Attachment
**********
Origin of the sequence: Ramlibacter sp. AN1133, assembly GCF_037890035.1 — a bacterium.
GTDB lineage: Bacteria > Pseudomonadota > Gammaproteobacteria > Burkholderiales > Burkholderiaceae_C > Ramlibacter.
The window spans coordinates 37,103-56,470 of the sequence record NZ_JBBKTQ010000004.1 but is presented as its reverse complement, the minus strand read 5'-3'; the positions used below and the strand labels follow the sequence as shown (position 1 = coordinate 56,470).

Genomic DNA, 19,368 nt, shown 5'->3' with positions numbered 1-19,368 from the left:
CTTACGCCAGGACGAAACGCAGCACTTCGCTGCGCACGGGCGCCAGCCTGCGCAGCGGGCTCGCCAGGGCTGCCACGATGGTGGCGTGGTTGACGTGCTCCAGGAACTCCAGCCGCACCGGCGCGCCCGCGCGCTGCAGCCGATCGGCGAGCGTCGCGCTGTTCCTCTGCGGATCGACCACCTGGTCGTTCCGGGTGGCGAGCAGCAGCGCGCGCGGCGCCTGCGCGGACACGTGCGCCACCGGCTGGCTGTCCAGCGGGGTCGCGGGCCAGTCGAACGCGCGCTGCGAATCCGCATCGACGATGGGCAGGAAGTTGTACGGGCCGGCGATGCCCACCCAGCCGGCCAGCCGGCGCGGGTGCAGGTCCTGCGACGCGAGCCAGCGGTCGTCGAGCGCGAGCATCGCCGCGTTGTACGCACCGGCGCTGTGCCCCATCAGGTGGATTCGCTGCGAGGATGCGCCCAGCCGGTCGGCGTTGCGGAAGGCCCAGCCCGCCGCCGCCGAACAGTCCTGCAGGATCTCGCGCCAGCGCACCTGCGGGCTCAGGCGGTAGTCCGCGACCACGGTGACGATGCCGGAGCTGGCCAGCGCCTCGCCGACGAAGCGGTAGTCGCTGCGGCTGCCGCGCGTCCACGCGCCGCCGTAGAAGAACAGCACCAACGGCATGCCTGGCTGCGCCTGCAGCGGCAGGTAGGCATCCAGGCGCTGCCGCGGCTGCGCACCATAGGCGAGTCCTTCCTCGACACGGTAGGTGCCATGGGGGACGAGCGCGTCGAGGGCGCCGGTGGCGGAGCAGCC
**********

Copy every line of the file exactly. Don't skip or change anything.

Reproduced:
Origin of the sequence: Ramlibacter sp. AN1133, assembly GCF_037890035.1 — a bacterium.
GTDB lineage: Bacteria > Pseudomonadota > Gammaproteobacteria > Burkholderiales > Burkholderiaceae_C > Ramlibacter.
The window spans coordinates 37,103-56,470 of the sequence record NZ_JBBKTQ010000004.1 but is presented as its reverse complement, the minus strand read 5'-3'; the positions used below and the strand labels follow the sequence as shown (position 1 = coordinate 56,470).

Genomic DNA, 19,368 nt, shown 5'->3' with positions numbered 1-19,368 from the left:
CTTACGCCAGGACGAAACGCAGCACTTCGCTGCGCACGGGCGCCAGCCTGCGCAGCGGGCTCGCCAGGGCTGCCACGATGGTGGCGTGGTTGACGTGCTCCAGGAACTCCAGCCGCACCGGCGCGCCCGCGCGCTGCAGCCGATCGGCGAGCGTCGCGCTGTTCCTCTGCGGATCGACCACCTGGTCGTTCCGGGTGGCGAGCAGCAGCGCGCGCGGCGCCTGCGCGGACACGTGCGCCACCGGCTGGCTGTCCAGCGGGGTCGCGGGCCAGTCGAACGCGCGCTGCGAATCCGCATCGACGATGGGCAGGAAGTTGTACGGGCCGGCGATGCCCACCCAGCCGGCCAGCCGGCGCGGGTGCAGGTCCTGCGACGCGAGCCAGCGGTCGTCGAGCGCGAGCATCGCCGCGTTGTACGCACCGGCGCTGTGCCCCATCAGGTGGATTCGCTGCGAGGATGCGCCCAGCCGGTCGGCGTTGCGGAAGGCCCAGCCCGCCGCCGCCGAACAGTCCTGCAGGATCTCGCGCCAGCGCACCTGCGGGCTCAGGCGGTAGTCCGCGACCACGGTGACGATGCCGGAGCTGGCCAGCGCCTCGCCGACGAAGCGGTAGTCGCTGCGGCTGCCGCGCGTCCACGCGCCGCCGTAGAAGAACAGCACCAACGGCATGCCTGGCTGCGCCTGCAGCGGCAGGTAGGCATCCAGGCGCTGCCGCGGCTGCGCACCATAGGCGAGTCCTTCCTCGACACGGTAGGTGCCATGGGGGACGAGCGCGTCGAGGGCGCCGGTGGCGGAGCAGCC